Richard Nisley


Salt of the Earth
History - World Released - Jan 01, 2013

Salt. It’s the rock we eat.

Too much salt can kill you. Not enough can kill you, too. Until recent times, when modern geology literally unearthed the world’s abundance of salt, salt was as good as gold.

Sprinkle it on food. Spend it like money. It was sought after like the Holy Grail.

Everyone was after it.

In ancient times, every Roman city was built near salt works. Rome itself was built in the hills behind a saltworks at the mouth of the Tiber River. Two of the great city-states of the Middle Ages--Venice and Genoa--grew rich by monopolizing the salt trade.

Salt was a form of money. The origin of the word “salary” is salt, as in “worth his salt” and “earning his salt.” The Latin word “sal” became the French word “solde,” meaning pay, which is the origin of the word “soldier.” The Romans salted their greens, which is the origin of the word “salad.”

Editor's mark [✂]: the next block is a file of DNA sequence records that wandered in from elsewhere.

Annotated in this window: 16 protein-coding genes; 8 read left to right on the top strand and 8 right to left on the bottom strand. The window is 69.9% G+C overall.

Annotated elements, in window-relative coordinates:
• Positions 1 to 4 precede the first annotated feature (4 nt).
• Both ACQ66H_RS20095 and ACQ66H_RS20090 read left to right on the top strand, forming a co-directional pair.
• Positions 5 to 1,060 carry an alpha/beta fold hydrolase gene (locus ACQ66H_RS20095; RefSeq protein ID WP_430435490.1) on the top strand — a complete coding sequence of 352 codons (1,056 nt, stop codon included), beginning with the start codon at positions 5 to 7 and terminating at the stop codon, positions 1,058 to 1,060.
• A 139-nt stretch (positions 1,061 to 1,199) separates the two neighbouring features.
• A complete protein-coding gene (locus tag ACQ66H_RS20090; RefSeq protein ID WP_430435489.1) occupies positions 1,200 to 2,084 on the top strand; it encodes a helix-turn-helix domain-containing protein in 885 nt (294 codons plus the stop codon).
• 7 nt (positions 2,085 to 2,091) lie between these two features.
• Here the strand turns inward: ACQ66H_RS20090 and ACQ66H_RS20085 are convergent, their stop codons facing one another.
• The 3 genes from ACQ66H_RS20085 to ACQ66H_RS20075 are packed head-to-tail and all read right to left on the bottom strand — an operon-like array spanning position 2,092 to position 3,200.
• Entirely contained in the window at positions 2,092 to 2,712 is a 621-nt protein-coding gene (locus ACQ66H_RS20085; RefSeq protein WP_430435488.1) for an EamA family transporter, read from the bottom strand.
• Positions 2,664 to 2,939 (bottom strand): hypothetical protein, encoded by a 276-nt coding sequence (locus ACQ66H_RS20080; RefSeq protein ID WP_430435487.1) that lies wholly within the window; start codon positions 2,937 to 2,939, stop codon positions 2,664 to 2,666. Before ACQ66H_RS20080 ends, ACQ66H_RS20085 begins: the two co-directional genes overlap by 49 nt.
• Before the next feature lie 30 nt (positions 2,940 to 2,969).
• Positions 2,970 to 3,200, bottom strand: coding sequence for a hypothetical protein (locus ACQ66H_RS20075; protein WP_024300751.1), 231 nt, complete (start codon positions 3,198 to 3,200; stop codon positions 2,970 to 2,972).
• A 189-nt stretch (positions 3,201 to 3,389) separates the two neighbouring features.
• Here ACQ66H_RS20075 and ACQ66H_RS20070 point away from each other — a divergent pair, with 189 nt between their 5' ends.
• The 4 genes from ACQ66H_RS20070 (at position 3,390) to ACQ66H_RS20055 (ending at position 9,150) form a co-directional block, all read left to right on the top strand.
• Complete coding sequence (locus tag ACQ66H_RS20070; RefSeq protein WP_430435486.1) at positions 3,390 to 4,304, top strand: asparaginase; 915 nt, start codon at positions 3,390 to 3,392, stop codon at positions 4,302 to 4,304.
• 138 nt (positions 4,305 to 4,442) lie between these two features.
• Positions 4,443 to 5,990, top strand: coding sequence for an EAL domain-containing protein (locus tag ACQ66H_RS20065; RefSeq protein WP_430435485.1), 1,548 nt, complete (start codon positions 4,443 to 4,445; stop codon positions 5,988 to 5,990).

Salt was put into everything, into cream to make butter, into milk curds to make cheese, and into meat and especially into fish as a preservative. Salt brine made olives palatable and ham delectable. Salt was used as fertilizer to increase yield, and in time of war--used in large quantity--it would destroy crops. The ancient Egyptians used salt to mummify bodies. In the middle ages, salt was used to cure leather, clean chimneys, solder pipes, and as medicine to cure a number of ailments.

Thousands of years of coveting, fighting over, hoarding, taxing, and forever searching for salt seems somehow foolish today. But is it any more foolish than coveting, fighting over, hoarding, taxing, and forever searching for oil?

Can’t get enough salt? Read “Salt: A World History” by Mark Kurlansky.
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